Feith’s central justification for the war is that even without active WMD programs or ties to al Qaeda, Saddam’s regime was by virtue of its tyrannical nature and previous behavior such a menace that it had to be removed. Inspections would fail not because Saddam might hide things, but because they were irrelevant to the real problem. This makes some sense, but renders the administration’s public position dishonest, since it insisted that its target was Saddam’s WMD programs, not his regime. In Feith’s telling, even if Saddam had cooperated with the inspectors, had shown that he was not actively pursuing WMD, and had dismantled some dubious equipment, he would have remained an intolerable threat because he could have resumed his dangerous activities at some time in the future. ”President Bush had already committed his Administration to changing the regime in Iraq” (p. 305), just as the critics claimed. The diplomacy and the insistence on inspections were a charade; only by going into exile or being replaced in a coup could Saddam have avoided an invasion, and not only were these possibilities slim, they risked leaving in place the Baathist regime, which is why Feith opposed such proposals when they emanated from the CIA (p. 200). Thus, although only in January 2003 did Bush tell his cabinet that “war is inevitable” (p. 342), in fact this was implicit much earlier. While Feith is correct to say that the administration did not lie about its mistaken beliefs that Saddam had active WMD programs and perhaps believed that [he] had ties to al Qaeda, if his account is correct, these were not the essential grounds for war.


Dean Acheson justified the extreme rhetoric in the early years of the Cold War by the need to make things “clearer than truth.” This is not unusual, although not immune from criticism.  But if Feith is correct, what Bush did was much more than exaggerate and present the world in excessively vivid colors. The misrepresentation was fundamental. Feith sees the administration’s failure to clearly present its reasoning as a missed opportunity to build support for the long-term war on terrorism. I doubt it, but it does mean that if Feith’s understanding of the administration’s policy is correct, it lied to the American people about why they needed to go to war.

Jervis has done a lot of work on this topic (see here, for example), and has a book coming out on intelligence and intelligence failures. He is also the author of a (the?) text on the psychology of international politics.

How Will Barack Obama Reform Social Security?

Barack Obama says he will make entitlement reform a central part of his attempt to control government spending. Just how serious is President Obama about entitlement reform? Are private accounts for Social Security on the table? In today’s Cato Daily Podcast, senior fellow Michael D. Tanner weighs in on Obama’s plan for the future of entitlement programs.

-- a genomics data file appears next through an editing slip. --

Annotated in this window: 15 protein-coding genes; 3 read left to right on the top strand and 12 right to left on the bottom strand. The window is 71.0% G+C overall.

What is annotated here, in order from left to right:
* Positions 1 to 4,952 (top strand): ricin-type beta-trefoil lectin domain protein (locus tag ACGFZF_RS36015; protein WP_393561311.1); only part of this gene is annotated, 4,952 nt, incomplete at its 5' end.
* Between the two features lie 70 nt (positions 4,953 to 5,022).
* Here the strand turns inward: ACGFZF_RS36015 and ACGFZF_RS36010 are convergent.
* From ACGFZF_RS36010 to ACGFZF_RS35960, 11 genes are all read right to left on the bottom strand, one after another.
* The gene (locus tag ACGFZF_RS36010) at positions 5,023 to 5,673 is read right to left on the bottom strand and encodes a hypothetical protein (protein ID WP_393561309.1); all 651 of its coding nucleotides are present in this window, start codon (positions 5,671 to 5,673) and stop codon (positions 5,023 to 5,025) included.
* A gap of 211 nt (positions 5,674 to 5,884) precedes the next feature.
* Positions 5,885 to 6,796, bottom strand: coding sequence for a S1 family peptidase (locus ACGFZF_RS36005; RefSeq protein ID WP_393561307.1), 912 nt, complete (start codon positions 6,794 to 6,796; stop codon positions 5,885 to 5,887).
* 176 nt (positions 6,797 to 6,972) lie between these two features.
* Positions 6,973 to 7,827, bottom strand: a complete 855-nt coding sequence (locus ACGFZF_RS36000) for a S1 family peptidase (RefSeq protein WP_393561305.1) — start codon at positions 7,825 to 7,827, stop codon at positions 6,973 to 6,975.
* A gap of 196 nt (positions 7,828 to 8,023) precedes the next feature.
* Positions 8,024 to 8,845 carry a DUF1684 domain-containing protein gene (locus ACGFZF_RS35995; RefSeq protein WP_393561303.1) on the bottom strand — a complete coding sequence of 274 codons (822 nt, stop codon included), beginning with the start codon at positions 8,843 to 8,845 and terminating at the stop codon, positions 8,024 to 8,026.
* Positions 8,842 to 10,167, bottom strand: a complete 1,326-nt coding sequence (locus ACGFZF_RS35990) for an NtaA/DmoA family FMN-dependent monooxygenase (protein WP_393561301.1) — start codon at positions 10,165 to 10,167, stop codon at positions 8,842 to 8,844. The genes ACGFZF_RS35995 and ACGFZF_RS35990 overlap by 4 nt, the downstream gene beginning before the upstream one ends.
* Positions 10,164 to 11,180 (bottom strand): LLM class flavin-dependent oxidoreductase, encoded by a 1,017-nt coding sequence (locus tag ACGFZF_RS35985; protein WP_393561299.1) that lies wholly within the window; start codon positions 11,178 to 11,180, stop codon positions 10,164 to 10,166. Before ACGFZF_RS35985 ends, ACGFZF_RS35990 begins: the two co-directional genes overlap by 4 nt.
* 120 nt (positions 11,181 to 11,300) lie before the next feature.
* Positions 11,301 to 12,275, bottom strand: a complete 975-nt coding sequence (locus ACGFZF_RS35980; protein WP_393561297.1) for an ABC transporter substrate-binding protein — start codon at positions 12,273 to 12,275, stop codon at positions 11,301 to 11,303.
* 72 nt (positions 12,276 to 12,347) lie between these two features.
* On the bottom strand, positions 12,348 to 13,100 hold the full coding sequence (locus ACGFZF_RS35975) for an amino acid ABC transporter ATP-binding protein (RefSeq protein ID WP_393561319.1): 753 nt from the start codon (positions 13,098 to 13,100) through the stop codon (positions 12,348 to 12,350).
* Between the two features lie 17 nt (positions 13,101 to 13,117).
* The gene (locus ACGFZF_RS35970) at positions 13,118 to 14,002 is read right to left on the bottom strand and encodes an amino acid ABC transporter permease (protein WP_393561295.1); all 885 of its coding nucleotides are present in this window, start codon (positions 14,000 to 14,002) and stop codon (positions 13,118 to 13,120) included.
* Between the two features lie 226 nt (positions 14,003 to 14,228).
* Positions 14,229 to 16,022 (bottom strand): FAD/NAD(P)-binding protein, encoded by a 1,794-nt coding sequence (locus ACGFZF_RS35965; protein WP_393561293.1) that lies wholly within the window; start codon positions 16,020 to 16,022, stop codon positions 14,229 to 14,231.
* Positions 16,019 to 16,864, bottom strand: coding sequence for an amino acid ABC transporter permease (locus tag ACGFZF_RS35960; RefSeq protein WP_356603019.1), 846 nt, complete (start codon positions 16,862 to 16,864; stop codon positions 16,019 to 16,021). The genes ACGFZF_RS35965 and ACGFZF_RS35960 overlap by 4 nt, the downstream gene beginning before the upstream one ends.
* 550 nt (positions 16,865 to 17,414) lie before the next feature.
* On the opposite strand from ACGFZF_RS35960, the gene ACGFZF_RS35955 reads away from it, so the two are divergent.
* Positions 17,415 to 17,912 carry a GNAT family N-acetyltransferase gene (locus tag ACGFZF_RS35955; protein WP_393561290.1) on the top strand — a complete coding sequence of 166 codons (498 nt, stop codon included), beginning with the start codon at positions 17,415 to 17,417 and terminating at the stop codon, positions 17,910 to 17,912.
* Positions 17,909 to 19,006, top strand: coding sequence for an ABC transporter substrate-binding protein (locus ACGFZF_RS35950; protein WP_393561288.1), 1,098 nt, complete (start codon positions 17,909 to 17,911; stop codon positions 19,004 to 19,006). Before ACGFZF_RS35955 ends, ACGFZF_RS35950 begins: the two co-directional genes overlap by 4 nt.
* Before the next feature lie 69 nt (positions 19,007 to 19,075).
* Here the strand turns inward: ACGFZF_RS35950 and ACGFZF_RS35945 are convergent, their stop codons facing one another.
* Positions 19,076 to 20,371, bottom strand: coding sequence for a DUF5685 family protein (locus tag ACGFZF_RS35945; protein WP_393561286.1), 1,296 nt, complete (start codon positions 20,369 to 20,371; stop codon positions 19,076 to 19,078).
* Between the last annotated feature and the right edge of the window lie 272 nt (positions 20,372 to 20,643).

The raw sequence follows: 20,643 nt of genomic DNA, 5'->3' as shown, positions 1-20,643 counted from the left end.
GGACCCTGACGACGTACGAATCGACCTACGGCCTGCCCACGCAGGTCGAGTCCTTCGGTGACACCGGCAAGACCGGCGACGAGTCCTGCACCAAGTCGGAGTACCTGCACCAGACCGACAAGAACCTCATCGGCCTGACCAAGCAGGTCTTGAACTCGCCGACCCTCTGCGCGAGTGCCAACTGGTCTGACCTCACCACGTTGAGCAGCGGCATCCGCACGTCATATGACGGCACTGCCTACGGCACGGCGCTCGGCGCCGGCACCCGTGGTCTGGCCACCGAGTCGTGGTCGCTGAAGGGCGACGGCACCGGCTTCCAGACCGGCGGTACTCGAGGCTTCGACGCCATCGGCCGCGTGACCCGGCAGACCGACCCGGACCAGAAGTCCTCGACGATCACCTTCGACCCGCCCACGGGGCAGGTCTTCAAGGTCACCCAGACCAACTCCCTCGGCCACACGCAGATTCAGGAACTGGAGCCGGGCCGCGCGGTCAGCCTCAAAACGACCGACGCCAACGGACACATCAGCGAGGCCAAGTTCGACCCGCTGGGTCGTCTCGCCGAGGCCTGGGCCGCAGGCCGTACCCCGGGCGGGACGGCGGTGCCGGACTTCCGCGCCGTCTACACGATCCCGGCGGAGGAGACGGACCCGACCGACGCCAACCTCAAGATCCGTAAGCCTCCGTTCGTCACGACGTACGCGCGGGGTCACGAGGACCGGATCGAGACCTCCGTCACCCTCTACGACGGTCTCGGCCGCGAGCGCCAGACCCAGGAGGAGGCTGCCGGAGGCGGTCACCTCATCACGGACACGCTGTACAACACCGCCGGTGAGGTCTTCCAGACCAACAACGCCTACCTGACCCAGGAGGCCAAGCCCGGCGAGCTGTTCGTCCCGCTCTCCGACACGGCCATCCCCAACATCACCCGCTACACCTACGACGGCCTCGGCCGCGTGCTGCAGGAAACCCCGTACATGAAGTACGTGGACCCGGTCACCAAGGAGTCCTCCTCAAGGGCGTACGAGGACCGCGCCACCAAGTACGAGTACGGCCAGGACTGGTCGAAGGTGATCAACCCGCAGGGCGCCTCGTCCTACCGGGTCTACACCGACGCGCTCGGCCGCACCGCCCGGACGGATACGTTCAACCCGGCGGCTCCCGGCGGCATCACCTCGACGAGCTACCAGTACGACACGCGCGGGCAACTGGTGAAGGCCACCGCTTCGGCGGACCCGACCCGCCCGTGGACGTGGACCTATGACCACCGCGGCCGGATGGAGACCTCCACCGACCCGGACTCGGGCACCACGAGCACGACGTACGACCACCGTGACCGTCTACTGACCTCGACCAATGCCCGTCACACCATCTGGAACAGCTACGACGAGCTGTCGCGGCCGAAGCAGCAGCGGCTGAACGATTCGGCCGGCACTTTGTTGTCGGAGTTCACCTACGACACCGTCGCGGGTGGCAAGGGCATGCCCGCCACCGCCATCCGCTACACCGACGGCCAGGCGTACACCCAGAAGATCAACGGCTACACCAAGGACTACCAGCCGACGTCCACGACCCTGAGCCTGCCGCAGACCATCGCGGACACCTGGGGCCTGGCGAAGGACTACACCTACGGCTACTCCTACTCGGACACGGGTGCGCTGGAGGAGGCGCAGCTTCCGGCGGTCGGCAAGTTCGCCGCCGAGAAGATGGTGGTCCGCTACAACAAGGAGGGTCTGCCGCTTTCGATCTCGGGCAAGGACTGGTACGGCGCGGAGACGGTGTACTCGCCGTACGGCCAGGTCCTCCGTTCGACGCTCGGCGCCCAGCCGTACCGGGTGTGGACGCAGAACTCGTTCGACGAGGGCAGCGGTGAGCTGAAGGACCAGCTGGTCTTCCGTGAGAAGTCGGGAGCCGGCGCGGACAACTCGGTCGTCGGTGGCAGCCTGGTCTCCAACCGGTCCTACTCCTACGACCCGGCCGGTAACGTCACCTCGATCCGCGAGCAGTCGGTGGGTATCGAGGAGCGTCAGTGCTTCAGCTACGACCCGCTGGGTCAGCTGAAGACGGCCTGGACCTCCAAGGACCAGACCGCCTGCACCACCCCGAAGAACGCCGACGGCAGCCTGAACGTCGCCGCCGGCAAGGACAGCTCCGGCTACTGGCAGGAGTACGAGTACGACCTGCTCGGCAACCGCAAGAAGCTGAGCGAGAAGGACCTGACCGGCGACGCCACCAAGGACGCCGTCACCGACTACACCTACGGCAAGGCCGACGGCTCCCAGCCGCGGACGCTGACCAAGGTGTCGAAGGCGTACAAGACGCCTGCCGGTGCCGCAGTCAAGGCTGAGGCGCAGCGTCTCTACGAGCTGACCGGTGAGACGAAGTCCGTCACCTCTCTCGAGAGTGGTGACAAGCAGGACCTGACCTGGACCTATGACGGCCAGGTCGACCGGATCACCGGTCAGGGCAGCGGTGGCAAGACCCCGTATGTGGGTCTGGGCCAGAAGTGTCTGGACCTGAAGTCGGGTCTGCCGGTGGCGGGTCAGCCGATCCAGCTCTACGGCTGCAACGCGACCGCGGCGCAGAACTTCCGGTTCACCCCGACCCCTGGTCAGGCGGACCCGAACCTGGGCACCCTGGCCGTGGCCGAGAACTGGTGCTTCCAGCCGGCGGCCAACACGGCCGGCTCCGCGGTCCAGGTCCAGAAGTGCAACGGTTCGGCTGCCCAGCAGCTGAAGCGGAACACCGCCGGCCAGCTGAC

“The fact is, of course, private investment would still be a better deal than Social Security, but you have to face the fact that people are scared of the market right now,” Tanner says. “But I think you’ve got to give Barack Obama points for political courage. In addressing the need for entitlement reform he is taking on one of the mainstays of his party.”


Who’s Blogging about Cato

A round-up of bloggers who are using Cato research and commentary in their work:

  • John Hood, who writes for National Review’s blog, The Corner, links to Michael D. Tanner’s recent article on health care reform and cites Tony Leon and Marian L. Tupy’s research on Zimbabwe’s tyrannical ruler Robert Mugabe and Steve H. Hanke’s study of hyperinflation in the country.
  • Writing about Obama’s economic stimulus plan, radio host, financial advisor and author Roland Manarin cites David Boaz’s Cato@Liberty post about John Maynard Keynes.

Opportunities for Students

Calling all student writers, bloggers, and filmmakers! Cato on Campus has just launched three new student contests, offering monthly prizes and, later in the year, a top prize of a full scholarship to Cato University 2009 in San Diego.

We are accepting work from three categories: student op-eds, YouTube videos, and school papers.

The Cato on Campus Op-Ed Contest awards students for writing high quality op-eds on issues of liberty.

Our YouTube Contest seeks to support students who combine creativity with new technology to develop short videos that promote liberty and identify libertarian students with the passion and skills to take the message of liberty into the 21st century.

The Cato-in-the-Classroom contest encourages students to integrate Cato’s vast research materials into essays submitted for course credit.

For every contest, the best submissions each month are sent autographed copies of a Cato book related to their submission. The submission of the year will win a full scholarship to the 2009 Cato University at Rancho Bernardo Inn in San Diego.

Also, the 2009 International Students For Liberty Conference is less than a month away. On February 20-22, students from around the world will gather at George Washington University (Washington, D.C.) to discuss how to promote liberty on campus and hear from some of the greatest advocates of liberty today. Many Cato scholars will be in attendance, including Cato chairman Robert A. Levy and senior fellow Tom G. Palmer.

The conference has already accepted more than 150 students from 15 countries and today is the last day for the third round of applications. If you can’t submit an application today, the final application round ends on February 10th.